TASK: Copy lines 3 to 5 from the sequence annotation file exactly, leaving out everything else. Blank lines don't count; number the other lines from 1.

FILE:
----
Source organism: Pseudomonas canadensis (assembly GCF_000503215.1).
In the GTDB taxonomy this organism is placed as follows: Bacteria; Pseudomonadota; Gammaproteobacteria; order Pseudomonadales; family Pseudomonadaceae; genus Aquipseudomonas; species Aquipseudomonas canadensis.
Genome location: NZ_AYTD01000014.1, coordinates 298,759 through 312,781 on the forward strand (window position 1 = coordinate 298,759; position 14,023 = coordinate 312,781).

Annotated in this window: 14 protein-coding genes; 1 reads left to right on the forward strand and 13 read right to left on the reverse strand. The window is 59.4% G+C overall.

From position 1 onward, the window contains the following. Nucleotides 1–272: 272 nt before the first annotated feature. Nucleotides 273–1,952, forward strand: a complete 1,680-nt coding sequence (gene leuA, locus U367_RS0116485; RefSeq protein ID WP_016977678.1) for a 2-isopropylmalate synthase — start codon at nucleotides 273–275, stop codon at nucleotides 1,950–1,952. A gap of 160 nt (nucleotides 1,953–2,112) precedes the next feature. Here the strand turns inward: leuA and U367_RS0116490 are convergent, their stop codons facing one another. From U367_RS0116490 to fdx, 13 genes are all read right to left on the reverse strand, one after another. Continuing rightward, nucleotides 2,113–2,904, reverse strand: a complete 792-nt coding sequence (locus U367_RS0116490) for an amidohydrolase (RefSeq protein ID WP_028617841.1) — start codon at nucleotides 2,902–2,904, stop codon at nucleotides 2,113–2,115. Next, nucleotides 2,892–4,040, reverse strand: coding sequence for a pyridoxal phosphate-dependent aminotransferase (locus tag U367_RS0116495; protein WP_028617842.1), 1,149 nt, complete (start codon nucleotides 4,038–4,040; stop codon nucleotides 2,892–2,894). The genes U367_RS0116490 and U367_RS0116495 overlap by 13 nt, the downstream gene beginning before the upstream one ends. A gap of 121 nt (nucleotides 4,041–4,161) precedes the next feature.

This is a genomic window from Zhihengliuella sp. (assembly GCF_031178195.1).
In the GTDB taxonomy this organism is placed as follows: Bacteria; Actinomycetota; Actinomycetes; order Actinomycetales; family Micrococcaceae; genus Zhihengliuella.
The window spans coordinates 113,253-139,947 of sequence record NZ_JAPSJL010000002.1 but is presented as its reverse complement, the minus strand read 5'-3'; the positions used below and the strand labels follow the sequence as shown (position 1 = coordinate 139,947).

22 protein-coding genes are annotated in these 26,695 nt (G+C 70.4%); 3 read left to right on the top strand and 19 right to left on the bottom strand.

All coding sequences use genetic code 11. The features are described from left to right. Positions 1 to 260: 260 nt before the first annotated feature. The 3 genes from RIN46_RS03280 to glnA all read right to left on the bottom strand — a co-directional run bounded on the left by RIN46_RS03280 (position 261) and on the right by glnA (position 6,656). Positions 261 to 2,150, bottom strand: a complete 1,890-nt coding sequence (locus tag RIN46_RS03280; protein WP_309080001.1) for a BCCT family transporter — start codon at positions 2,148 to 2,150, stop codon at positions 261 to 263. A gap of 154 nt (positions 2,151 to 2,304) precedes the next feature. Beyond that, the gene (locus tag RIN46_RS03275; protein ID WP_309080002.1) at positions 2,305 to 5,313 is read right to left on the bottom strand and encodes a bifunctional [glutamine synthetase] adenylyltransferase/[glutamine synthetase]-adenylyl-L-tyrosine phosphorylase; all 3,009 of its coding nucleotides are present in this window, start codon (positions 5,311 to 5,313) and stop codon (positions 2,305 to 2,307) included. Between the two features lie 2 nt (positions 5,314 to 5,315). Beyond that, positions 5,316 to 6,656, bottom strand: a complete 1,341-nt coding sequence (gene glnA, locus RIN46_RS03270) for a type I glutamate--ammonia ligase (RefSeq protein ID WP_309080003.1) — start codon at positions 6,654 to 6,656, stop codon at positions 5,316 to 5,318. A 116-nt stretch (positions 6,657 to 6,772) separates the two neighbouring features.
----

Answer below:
Genome location: NZ_AYTD01000014.1, coordinates 298,759 through 312,781 on the forward strand (window position 1 = coordinate 298,759; position 14,023 = coordinate 312,781).

Annotated in this window: 14 protein-coding genes; 1 reads left to right on the forward strand and 13 read right to left on the reverse strand. The window is 59.4% G+C overall.

From position 1 onward, the window contains the following. Nucleotides 1–272: 272 nt before the first annotated feature. Nucleotides 273–1,952, forward strand: a complete 1,680-nt coding sequence (gene leuA, locus U367_RS0116485; RefSeq protein ID WP_016977678.1) for a 2-isopropylmalate synthase — start codon at nucleotides 273–275, stop codon at nucleotides 1,950–1,952. A gap of 160 nt (nucleotides 1,953–2,112) precedes the next feature. Here the strand turns inward: leuA and U367_RS0116490 are convergent, their stop codons facing one another. From U367_RS0116490 to fdx, 13 genes are all read right to left on the reverse strand, one after another. Continuing rightward, nucleotides 2,113–2,904, reverse strand: a complete 792-nt coding sequence (locus U367_RS0116490) for an amidohydrolase (RefSeq protein ID WP_028617841.1) — start codon at nucleotides 2,902–2,904, stop codon at nucleotides 2,113–2,115. Next, nucleotides 2,892–4,040, reverse strand: coding sequence for a pyridoxal phosphate-dependent aminotransferase (locus tag U367_RS0116495; protein WP_028617842.1), 1,149 nt, complete (start codon nucleotides 4,038–4,040; stop codon nucleotides 2,892–2,894). The genes U367_RS0116490 and U367_RS0116495 overlap by 13 nt, the downstream gene beginning before the upstream one ends. A gap of 121 nt (nucleotides 4,041–4,161) precedes the next feature.